At the top of the shore, we find some of the toughest conditions for marine organisms to try and inhabit, and tend to only find quite specialised plants and animals like channel wrack for example. Above that, we then reach the characteristic bands of white, yellow and black lichens that mark the edge of every rocky shore in the world! This is where the marine and terrestrial environments meet.

The isopod Ligia oceanica is the UK's largest and can reach up to about 5 cm length. It is a common inhabitant of the splash zone. It's quite cute really! Click for a larger version.

Rockpools look like underwater gardens along the shore, but provide refugia for a large number of species when the tides go out. Click for a larger version.

Throughout the shore, rockpools can provide refuges from the worst of these conditions and are great places to carefully watch for crabs, small fish, squat lobsters, prawns, urchins, beadlet anemones and all kinds of stranded marine creatures. You're more likely to find more of these animals lower on the shore where conditions closer to the sea aren't quite so stressful for them, but you never know what you might find. I've found that dropping a few flakes of tuna into a pool works really well to tempt out any particularly hungry and hidden scavengers. Just make sure you use tuna in brine, not oil or else you'll make the pool all oily and won't be able to see anything. Also, since lots of tuna are having a hard time of things at the moment, please try and only use fish that has been sustainably sourced!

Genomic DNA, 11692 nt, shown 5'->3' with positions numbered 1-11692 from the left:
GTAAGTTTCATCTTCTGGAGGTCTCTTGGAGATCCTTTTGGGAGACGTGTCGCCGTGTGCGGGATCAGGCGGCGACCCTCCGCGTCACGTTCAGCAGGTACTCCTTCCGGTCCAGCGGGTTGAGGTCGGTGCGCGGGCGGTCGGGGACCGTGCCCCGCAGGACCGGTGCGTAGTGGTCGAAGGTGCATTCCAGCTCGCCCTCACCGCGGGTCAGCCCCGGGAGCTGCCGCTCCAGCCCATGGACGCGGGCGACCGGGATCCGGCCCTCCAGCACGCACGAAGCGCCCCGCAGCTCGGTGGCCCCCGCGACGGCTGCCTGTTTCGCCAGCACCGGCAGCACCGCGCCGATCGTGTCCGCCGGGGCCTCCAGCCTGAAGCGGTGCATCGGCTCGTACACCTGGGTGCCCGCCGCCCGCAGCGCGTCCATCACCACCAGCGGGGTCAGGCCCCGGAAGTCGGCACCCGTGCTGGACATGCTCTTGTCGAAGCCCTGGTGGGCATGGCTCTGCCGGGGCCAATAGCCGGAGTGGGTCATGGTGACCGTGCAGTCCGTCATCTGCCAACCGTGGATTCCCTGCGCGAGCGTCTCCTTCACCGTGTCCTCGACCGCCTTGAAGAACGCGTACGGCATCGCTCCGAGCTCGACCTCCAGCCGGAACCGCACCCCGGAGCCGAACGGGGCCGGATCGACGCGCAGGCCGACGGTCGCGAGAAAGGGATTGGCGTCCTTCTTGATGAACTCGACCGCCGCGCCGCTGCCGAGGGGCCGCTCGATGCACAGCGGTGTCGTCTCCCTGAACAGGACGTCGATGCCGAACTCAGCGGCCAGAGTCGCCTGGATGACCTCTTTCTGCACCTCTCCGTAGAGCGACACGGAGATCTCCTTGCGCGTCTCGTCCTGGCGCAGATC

Beadlet anemones are very easily found in rockpools, but will retract their tentacles pretty quickly when they get disturbed and can take a while to emerge again. Click for a larger version.

Shore Birds

A rock pipit relaxing and preening on the shore. Click for a larger version.